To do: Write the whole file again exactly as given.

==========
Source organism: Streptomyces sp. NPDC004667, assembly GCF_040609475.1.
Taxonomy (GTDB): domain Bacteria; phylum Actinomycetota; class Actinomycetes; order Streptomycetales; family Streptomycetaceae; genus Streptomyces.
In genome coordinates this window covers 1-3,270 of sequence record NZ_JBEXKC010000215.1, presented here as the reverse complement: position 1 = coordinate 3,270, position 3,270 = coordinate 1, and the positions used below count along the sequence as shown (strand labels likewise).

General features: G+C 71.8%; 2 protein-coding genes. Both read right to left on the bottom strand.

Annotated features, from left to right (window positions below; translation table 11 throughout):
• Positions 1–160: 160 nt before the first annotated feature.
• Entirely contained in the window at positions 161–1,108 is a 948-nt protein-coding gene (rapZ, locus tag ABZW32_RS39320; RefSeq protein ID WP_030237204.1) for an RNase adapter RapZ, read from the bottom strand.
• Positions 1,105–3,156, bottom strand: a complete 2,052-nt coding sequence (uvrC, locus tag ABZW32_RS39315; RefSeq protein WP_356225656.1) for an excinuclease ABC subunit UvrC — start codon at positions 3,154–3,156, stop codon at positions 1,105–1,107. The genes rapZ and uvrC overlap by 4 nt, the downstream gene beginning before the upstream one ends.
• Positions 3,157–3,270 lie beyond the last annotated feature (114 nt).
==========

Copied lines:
Source organism: Streptomyces sp. NPDC004667, assembly GCF_040609475.1.
Taxonomy (GTDB): domain Bacteria; phylum Actinomycetota; class Actinomycetes; order Streptomycetales; family Streptomycetaceae; genus Streptomyces.
In genome coordinates this window covers 1-3,270 of sequence record NZ_JBEXKC010000215.1, presented here as the reverse complement: position 1 = coordinate 3,270, position 3,270 = coordinate 1, and the positions used below count along the sequence as shown (strand labels likewise).

General features: G+C 71.8%; 2 protein-coding genes. Both read right to left on the bottom strand.

Annotated features, from left to right (window positions below; translation table 11 throughout):
• Positions 1–160: 160 nt before the first annotated feature.
• Entirely contained in the window at positions 161–1,108 is a 948-nt protein-coding gene (rapZ, locus tag ABZW32_RS39320; RefSeq protein ID WP_030237204.1) for an RNase adapter RapZ, read from the bottom strand.
• Positions 1,105–3,156, bottom strand: a complete 2,052-nt coding sequence (uvrC, locus tag ABZW32_RS39315; RefSeq protein WP_356225656.1) for an excinuclease ABC subunit UvrC — start codon at positions 3,154–3,156, stop codon at positions 1,105–1,107. The genes rapZ and uvrC overlap by 4 nt, the downstream gene beginning before the upstream one ends.
• Positions 3,157–3,270 lie beyond the last annotated feature (114 nt).